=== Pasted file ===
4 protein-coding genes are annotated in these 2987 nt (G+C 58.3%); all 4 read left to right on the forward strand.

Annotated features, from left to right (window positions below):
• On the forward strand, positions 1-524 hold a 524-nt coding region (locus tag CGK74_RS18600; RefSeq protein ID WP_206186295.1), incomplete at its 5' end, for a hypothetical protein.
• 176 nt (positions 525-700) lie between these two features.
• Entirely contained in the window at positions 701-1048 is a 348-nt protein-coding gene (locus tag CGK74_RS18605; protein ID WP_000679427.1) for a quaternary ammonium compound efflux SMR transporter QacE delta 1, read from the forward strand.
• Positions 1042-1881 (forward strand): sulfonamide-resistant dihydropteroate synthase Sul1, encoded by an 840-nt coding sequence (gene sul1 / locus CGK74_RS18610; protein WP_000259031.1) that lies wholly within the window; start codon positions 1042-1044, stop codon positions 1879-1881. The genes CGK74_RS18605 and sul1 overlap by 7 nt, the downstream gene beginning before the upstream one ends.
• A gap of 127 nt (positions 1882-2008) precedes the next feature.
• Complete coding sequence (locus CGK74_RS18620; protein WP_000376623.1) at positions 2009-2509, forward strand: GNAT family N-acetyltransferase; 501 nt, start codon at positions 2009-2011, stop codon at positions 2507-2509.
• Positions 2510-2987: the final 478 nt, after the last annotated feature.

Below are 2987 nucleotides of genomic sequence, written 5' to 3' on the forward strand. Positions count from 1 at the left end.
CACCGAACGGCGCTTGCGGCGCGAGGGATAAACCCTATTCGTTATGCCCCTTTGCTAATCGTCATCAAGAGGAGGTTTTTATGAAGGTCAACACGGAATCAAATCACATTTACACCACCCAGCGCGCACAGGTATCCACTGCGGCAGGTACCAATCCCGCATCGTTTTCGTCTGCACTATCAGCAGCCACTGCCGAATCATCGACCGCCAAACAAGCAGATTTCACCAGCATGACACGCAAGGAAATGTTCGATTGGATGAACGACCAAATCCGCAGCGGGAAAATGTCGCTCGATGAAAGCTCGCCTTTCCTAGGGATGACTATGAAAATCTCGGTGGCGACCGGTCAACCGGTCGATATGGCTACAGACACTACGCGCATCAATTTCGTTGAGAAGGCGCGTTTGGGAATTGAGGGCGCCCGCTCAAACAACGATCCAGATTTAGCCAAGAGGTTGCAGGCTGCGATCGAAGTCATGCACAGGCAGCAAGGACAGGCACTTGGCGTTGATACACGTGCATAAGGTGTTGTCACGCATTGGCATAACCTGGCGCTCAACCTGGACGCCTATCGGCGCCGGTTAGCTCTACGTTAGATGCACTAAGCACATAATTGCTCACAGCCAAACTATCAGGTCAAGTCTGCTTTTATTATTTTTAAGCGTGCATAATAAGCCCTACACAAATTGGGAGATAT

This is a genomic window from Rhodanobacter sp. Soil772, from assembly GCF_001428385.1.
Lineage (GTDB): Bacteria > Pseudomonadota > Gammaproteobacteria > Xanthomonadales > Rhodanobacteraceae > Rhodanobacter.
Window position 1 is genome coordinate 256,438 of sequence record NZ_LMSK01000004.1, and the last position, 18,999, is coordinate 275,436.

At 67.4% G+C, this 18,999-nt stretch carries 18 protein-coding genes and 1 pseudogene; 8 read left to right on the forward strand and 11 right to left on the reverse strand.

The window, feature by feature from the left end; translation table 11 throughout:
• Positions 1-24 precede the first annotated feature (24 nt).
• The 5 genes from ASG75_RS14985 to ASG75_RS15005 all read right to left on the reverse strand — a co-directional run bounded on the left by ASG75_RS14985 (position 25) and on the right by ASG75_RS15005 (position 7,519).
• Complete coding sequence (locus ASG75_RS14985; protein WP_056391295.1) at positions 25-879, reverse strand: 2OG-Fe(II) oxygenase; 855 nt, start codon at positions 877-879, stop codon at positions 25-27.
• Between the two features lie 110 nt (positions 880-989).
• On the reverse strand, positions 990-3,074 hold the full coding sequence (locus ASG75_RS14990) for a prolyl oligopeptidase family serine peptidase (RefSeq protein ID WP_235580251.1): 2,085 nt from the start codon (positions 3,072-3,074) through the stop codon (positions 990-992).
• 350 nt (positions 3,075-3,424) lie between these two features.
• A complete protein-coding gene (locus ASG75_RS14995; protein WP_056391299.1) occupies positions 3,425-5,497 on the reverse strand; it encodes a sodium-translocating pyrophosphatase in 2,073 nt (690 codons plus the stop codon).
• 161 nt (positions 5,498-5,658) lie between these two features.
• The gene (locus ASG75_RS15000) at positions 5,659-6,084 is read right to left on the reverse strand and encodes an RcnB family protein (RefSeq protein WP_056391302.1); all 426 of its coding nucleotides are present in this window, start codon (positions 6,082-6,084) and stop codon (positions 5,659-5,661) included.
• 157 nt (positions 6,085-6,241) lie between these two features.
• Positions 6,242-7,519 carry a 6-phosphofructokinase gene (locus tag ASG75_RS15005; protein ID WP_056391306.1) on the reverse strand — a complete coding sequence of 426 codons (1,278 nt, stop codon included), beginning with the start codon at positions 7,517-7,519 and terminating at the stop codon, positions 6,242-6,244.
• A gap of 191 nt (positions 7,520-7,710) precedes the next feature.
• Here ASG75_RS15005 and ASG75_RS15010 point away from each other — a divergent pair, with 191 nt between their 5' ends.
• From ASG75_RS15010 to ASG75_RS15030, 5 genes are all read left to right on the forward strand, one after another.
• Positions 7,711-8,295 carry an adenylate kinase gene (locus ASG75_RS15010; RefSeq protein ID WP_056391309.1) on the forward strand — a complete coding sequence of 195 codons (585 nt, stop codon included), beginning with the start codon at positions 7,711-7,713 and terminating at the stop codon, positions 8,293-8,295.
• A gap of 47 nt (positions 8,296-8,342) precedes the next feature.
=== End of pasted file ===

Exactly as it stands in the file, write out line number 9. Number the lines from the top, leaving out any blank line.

• Positions 2510-2987: the final 478 nt, after the last annotated feature.